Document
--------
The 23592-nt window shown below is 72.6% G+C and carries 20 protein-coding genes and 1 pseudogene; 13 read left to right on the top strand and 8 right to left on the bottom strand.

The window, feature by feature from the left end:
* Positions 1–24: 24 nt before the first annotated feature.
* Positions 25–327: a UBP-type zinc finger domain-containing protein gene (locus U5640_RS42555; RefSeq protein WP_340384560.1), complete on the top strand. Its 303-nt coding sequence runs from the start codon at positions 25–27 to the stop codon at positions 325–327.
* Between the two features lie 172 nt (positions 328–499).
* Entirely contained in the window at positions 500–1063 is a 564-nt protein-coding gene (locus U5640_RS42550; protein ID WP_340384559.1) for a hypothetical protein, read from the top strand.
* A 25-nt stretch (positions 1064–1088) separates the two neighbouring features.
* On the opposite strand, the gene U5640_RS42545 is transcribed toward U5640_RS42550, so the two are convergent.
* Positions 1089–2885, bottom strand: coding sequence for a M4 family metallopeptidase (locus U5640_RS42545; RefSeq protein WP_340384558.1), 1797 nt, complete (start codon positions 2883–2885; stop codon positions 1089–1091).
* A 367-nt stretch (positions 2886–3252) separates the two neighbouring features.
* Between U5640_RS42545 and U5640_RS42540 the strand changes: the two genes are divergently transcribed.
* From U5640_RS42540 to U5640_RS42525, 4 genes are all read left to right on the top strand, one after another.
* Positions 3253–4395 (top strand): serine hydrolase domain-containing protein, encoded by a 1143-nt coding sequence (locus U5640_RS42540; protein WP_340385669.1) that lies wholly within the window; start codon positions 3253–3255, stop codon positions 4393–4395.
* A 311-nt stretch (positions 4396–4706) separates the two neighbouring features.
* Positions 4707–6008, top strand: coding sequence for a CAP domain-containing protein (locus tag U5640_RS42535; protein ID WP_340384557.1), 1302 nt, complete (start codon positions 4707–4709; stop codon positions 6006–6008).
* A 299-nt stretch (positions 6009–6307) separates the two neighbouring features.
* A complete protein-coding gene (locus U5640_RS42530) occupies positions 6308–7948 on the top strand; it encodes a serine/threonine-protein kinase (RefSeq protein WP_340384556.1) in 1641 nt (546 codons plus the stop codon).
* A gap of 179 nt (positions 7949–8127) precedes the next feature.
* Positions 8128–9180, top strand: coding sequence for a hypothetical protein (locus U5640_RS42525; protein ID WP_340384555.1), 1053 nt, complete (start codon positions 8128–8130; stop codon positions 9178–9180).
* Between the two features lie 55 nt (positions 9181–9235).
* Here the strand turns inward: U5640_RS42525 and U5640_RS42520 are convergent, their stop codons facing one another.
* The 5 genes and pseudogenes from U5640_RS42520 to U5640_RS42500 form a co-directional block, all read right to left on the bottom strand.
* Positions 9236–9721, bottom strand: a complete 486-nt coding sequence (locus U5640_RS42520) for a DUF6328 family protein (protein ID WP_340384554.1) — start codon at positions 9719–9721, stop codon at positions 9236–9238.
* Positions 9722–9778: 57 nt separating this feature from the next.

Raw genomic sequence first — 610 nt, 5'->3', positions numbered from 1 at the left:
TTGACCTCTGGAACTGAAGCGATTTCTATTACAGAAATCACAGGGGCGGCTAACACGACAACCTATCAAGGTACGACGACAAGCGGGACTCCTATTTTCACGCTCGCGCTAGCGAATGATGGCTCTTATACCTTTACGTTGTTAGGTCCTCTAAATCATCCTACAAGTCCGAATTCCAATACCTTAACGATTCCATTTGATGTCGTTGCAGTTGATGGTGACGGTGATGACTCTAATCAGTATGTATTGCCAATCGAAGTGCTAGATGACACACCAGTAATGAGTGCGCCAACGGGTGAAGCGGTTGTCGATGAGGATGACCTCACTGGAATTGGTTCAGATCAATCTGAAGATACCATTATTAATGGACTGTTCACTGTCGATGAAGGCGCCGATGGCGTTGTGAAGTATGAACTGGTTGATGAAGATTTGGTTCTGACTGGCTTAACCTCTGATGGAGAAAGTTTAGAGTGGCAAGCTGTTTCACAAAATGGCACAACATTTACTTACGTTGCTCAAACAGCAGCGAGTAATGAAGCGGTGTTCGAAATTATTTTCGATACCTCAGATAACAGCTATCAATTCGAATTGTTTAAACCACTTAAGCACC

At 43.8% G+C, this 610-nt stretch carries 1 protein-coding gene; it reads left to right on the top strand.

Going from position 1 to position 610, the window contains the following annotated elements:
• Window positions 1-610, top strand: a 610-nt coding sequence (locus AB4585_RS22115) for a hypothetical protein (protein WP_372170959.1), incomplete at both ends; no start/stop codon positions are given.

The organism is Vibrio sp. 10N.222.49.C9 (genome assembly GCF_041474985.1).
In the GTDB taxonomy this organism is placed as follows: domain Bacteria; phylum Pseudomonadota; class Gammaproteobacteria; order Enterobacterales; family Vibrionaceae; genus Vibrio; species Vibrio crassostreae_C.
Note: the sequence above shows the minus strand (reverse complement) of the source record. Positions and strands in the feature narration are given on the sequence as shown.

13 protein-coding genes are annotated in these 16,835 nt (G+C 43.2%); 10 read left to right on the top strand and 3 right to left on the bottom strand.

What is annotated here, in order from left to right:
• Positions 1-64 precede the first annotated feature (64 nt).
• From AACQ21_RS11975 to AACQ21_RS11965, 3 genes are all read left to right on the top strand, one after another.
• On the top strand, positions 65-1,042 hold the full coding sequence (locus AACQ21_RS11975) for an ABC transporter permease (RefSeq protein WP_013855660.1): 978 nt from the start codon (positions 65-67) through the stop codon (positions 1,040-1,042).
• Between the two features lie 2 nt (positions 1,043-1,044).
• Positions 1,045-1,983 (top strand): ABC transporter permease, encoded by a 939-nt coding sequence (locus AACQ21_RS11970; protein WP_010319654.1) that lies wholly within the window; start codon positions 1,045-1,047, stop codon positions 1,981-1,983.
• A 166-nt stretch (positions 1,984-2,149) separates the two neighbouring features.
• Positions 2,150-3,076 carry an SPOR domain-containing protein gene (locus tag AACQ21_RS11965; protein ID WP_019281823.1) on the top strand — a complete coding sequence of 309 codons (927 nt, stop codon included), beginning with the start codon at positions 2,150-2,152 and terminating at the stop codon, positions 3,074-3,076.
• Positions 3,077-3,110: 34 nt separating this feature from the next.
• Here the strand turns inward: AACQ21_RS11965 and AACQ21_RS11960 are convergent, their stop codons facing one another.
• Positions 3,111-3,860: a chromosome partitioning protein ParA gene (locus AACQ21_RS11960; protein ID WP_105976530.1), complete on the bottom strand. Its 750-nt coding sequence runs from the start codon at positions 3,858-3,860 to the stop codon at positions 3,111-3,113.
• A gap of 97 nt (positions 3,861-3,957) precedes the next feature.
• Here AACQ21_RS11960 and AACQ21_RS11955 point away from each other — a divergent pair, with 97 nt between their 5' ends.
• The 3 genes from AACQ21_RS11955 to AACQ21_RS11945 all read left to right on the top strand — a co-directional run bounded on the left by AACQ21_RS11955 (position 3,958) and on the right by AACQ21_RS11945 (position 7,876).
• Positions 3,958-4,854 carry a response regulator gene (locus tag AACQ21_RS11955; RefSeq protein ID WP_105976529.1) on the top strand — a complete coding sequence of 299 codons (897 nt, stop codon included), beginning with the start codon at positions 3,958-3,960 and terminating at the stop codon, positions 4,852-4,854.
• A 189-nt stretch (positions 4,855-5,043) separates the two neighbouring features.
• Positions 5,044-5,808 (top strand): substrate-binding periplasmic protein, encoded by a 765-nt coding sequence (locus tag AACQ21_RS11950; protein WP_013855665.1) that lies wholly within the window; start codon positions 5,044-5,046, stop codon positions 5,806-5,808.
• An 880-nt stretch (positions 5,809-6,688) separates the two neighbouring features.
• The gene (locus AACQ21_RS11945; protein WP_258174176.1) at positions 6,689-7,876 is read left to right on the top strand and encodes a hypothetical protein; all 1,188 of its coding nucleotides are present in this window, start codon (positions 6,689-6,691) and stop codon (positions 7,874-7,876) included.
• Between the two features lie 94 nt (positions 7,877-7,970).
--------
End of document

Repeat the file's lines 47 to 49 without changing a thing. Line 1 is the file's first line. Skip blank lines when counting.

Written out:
• The 3 genes from AACQ21_RS11955 to AACQ21_RS11945 all read left to right on the top strand — a co-directional run bounded on the left by AACQ21_RS11955 (position 3,958) and on the right by AACQ21_RS11945 (position 7,876).
• Positions 3,958-4,854 carry a response regulator gene (locus tag AACQ21_RS11955; RefSeq protein ID WP_105976529.1) on the top strand — a complete coding sequence of 299 codons (897 nt, stop codon included), beginning with the start codon at positions 3,958-3,960 and terminating at the stop codon, positions 4,852-4,854.
• A 189-nt stretch (positions 4,855-5,043) separates the two neighbouring features.